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Ancient and Modern Physics

by Thomas E. Willson

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Excerpt: ...But there are other problems to be explained, problems of life and mind, and the same knowledge you have explains them as well as the others, if you simply avail yourself of it. That you do not consider the atom as four-fold instead of two-fold is your own fault. I have not told you anything you did not already know. I have only asked you to apply your present knowledge of physics to these problems of life and mind, and apply your reasoning powers. "The chording vibration in an atom of matter of "The two planes produces Force, or phenomena "The three planes produces Life-the silver chord "The four planes produces Mind-the golden chord. "You say there is no gulf between the prakritic and etheric worlds; that it is one continuous world; and all its phenomena are by continuity and not impact. That is true, but it is not the whole truth. "There is no gulf to cross between the prakritic and etheric worlds; none to cross between that and the manasic. The four worlds are one great world, continuous, interchangeable. Through the four as well as through the two, there is continuity and not impact. Whether it is an atom or a world, the four are there. Nothing, no combination of atoms, no matter of any kind, however small or large, can exist in this prakritic world unless it has the four elements, which from time immemorial our philosophers have called Earth, Water, Fire, Air, meaning the four globes or forms of matter in the universe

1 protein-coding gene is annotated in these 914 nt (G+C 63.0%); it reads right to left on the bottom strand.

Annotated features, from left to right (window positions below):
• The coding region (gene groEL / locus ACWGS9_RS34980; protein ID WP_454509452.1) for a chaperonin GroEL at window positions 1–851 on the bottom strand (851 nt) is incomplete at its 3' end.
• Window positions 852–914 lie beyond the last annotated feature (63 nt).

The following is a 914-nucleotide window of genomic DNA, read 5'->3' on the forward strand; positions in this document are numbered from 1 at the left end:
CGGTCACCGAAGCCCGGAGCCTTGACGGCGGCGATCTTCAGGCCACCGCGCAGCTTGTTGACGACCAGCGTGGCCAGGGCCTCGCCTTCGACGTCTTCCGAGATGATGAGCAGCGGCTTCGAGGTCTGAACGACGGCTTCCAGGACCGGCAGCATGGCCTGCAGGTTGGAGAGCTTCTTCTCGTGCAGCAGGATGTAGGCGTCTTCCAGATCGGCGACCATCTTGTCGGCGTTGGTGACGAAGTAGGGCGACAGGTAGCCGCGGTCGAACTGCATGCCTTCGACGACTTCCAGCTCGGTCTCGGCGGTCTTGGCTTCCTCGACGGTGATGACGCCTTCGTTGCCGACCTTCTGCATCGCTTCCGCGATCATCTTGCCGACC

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Thomas E. Willson

The Editor of the Theosophical Forum in April, 1901, noted the death of Mr. Thomas E. Willson in the previous month in an article which we reproduce for the reason that we believe many
readers who have been following the chapters of "Ancient and Modern Physics" during the last year will like to know something of the author. In these paragraphs is said all that need be said
of one of our most devoted and understanding Theosophists.

In March, 1901, The Theosophical Forum lost one of its most willing and unfailing contributors. Mr. T.E. Willson died suddenly, and the news of his death reached me when I actually was in the act of preparing the concluding chapter of his "Ancient and Modern Physics" for the April number.

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    anonymous

    Math, the universal language that anyone can from anywhere can understand.

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